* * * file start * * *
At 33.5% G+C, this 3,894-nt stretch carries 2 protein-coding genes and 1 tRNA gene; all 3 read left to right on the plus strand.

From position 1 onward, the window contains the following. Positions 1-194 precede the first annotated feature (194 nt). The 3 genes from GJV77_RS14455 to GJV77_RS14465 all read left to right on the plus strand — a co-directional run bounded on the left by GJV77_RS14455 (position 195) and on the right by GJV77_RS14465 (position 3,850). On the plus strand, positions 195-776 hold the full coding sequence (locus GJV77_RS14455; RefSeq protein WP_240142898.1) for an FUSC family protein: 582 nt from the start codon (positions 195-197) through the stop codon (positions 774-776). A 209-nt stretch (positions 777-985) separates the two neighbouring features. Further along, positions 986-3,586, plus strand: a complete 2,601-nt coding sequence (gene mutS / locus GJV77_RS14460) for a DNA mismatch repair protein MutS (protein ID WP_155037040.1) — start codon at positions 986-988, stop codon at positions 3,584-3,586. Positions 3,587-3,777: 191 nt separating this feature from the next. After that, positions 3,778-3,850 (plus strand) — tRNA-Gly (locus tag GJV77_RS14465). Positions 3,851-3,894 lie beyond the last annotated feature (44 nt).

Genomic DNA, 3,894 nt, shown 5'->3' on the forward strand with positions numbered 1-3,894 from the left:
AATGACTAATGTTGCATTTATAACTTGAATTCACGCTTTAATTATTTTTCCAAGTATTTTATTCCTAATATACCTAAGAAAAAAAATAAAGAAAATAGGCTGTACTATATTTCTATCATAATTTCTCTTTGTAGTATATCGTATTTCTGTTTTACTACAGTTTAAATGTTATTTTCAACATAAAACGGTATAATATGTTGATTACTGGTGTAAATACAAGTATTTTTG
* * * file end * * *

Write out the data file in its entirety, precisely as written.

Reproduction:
At 33.5% G+C, this 3,894-nt stretch carries 2 protein-coding genes and 1 tRNA gene; all 3 read left to right on the plus strand.

From position 1 onward, the window contains the following. Positions 1-194 precede the first annotated feature (194 nt). The 3 genes from GJV77_RS14455 to GJV77_RS14465 all read left to right on the plus strand — a co-directional run bounded on the left by GJV77_RS14455 (position 195) and on the right by GJV77_RS14465 (position 3,850). On the plus strand, positions 195-776 hold the full coding sequence (locus GJV77_RS14455; RefSeq protein WP_240142898.1) for an FUSC family protein: 582 nt from the start codon (positions 195-197) through the stop codon (positions 774-776). A 209-nt stretch (positions 777-985) separates the two neighbouring features. Further along, positions 986-3,586, plus strand: a complete 2,601-nt coding sequence (gene mutS / locus GJV77_RS14460) for a DNA mismatch repair protein MutS (protein ID WP_155037040.1) — start codon at positions 986-988, stop codon at positions 3,584-3,586. Positions 3,587-3,777: 191 nt separating this feature from the next. After that, positions 3,778-3,850 (plus strand) — tRNA-Gly (locus tag GJV77_RS14465). Positions 3,851-3,894 lie beyond the last annotated feature (44 nt).

Genomic DNA, 3,894 nt, shown 5'->3' on the forward strand with positions numbered 1-3,894 from the left:
AATGACTAATGTTGCATTTATAACTTGAATTCACGCTTTAATTATTTTTCCAAGTATTTTATTCCTAATATACCTAAGAAAAAAAATAAAGAAAATAGGCTGTACTATATTTCTATCATAATTTCTCTTTGTAGTATATCGTATTTCTGTTTTACTACAGTTTAAATGTTATTTTCAACATAAAACGGTATAATATGTTGATTACTGGTGTAAATACAAGTATTTTTG